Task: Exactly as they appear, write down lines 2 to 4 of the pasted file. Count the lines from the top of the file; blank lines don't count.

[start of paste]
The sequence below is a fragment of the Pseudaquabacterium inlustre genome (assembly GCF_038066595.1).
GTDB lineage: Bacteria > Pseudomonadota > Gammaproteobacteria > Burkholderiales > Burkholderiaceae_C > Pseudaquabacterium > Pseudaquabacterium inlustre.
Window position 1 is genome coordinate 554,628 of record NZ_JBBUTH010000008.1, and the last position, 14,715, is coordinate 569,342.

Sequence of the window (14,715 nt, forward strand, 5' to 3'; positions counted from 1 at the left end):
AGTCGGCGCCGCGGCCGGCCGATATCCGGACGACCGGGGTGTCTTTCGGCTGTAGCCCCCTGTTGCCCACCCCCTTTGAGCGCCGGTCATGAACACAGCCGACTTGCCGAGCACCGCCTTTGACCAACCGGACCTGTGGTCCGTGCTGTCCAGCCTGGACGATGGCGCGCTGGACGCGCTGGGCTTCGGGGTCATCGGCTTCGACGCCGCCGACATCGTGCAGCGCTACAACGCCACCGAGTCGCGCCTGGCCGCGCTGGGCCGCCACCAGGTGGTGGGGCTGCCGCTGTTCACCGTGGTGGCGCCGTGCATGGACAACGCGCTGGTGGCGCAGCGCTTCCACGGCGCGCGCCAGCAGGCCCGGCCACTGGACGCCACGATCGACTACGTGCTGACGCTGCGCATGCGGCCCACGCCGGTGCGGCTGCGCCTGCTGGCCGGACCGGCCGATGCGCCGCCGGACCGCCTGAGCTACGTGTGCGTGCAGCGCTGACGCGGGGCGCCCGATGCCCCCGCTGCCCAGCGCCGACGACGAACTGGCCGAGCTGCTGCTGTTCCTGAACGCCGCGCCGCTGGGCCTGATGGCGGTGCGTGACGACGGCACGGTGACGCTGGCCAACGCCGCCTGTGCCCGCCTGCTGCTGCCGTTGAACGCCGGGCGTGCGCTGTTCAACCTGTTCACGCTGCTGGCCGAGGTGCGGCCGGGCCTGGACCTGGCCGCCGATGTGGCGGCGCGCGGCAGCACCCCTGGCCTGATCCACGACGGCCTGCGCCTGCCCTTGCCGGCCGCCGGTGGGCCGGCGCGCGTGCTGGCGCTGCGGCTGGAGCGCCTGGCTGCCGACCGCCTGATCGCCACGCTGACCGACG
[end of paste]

GTDB lineage: Bacteria > Pseudomonadota > Gammaproteobacteria > Burkholderiales > Burkholderiaceae_C > Pseudaquabacterium > Pseudaquabacterium inlustre.
Window position 1 is genome coordinate 554,628 of record NZ_JBBUTH010000008.1, and the last position, 14,715, is coordinate 569,342.

Sequence of the window (14,715 nt, forward strand, 5' to 3'; positions counted from 1 at the left end):